If you haven’t fed your trees lately, they might be hungry. Fertilizing your trees is important to replace lost minerals and nutrients. Unfortunately, our soils don’t always provide everything trees require. Even if a tree is getting enough nutrients from the soil, it still might benefit from occasional fertilizing to help it look and grow its best. After all, healthy trees are less likely to succumb to pests or illness. Yes, even trees can become sick from bacteria or viruses. Read on to learn more about when trees need fertilizer.
Why Should We Fertilize Domestic Trees?
Trees are resilient, but they still need care, or they can be more susceptible to stressors. Biodiversity is more prolific in nature. Think of the rich soil in a redwood forest. Logs rot, animals come to the end of their lives and break down, becoming a part of the nutrient cycle. But in our own yards, we rake up leaves. Our lawns are tame and manicured. And while this looks beautiful, it means the soil has less nutrient density. To compensate, our domestic trees need fertilizer to mimic a wilder world.
When to Fertilize Trees
October is a good month to fertilize trees, as well as April, once the frost leaves the ground. As a general rule, remember drought-stressed trees shouldn’t be fertilized. Trees slow their growth when there’s a lack of water, and the salts in many commercial fertilizers may harm stressed roots.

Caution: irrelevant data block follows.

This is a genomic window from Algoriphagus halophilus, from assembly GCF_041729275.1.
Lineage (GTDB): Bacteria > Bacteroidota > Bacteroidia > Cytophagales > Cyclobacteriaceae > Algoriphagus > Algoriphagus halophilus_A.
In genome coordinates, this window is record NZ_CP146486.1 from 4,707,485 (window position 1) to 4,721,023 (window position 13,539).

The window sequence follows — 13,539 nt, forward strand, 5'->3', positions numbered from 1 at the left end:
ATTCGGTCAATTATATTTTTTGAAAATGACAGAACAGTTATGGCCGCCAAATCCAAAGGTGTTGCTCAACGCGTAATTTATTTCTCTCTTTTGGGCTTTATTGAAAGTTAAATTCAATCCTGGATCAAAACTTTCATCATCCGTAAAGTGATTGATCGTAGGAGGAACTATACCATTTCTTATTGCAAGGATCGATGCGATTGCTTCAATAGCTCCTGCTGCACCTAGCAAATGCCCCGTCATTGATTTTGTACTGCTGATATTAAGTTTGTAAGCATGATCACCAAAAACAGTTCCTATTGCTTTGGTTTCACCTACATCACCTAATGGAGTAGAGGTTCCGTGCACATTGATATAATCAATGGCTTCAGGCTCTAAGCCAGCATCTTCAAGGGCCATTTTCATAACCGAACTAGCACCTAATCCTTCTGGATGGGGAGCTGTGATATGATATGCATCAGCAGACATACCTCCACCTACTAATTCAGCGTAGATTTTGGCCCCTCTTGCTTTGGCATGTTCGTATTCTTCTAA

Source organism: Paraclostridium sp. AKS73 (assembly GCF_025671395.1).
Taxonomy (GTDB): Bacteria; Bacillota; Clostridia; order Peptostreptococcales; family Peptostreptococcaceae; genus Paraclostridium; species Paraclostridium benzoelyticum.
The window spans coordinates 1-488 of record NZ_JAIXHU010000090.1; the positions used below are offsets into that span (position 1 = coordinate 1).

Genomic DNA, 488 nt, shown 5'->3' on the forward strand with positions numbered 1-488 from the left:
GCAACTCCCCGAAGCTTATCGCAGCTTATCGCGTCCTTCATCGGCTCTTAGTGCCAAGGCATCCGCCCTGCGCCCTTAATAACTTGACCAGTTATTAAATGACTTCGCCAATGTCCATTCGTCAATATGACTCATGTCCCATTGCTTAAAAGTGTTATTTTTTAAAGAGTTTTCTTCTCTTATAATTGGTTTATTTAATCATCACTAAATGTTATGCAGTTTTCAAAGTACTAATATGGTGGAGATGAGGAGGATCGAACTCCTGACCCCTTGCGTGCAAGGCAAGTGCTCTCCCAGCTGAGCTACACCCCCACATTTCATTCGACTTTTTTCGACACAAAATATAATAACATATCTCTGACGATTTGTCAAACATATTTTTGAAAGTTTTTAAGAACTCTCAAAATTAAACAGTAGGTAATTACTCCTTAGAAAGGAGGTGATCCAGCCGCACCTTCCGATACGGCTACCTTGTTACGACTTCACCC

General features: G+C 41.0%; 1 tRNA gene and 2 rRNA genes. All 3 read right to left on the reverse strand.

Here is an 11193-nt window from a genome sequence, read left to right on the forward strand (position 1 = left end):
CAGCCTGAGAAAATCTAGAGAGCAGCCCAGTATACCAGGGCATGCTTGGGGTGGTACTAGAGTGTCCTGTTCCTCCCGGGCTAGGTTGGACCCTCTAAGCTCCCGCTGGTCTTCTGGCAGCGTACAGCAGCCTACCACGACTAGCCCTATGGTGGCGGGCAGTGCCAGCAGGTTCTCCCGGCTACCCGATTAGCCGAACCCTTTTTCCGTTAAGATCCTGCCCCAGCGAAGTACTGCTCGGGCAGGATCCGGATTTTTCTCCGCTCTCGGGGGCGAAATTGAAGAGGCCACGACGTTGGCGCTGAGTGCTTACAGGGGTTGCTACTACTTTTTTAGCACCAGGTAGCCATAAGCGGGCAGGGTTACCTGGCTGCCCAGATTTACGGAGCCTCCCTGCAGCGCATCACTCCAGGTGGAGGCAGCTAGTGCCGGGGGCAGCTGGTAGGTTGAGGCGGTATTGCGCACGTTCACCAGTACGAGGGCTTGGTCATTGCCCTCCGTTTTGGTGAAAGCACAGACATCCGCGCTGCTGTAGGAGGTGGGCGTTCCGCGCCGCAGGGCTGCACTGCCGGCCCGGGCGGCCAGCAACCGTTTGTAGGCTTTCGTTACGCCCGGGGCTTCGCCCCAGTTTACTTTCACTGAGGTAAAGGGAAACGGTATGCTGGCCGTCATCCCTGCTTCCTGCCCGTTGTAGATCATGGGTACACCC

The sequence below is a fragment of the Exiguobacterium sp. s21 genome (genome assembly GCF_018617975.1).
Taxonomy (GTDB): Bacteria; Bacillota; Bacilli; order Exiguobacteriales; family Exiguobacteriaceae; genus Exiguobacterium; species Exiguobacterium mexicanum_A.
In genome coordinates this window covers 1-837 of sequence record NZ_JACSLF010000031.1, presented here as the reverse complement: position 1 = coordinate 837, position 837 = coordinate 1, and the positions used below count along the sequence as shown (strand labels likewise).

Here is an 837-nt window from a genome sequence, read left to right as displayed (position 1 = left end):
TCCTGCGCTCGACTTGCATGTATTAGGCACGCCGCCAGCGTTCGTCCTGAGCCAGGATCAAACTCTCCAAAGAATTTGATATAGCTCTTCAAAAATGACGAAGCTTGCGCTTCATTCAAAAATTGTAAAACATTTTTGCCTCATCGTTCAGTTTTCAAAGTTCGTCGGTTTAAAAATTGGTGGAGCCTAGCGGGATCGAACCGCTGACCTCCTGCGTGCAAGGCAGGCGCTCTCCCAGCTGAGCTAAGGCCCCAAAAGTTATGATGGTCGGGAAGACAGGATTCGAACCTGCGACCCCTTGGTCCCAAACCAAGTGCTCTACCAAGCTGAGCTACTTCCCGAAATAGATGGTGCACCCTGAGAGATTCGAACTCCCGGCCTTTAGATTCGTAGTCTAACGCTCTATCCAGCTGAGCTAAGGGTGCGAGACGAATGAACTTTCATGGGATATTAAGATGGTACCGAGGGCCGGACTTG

How to Tell When Trees Need Fertilizer
There are some signs that your trees need fertilizer. For example, if its leaves are discolored or fall off out of season. Or, if the tree grows very little, even with plenty of watering or rainfall. Another concerning indicator would be dead and brittle branches.
If your trees are experiencing any of the above symptoms, or you’re just not sure, give us a call at Sexy Trees. Our skilled team of arborists can inspect your trees and the quality of your soil. Contact our office at (925) 233-6877.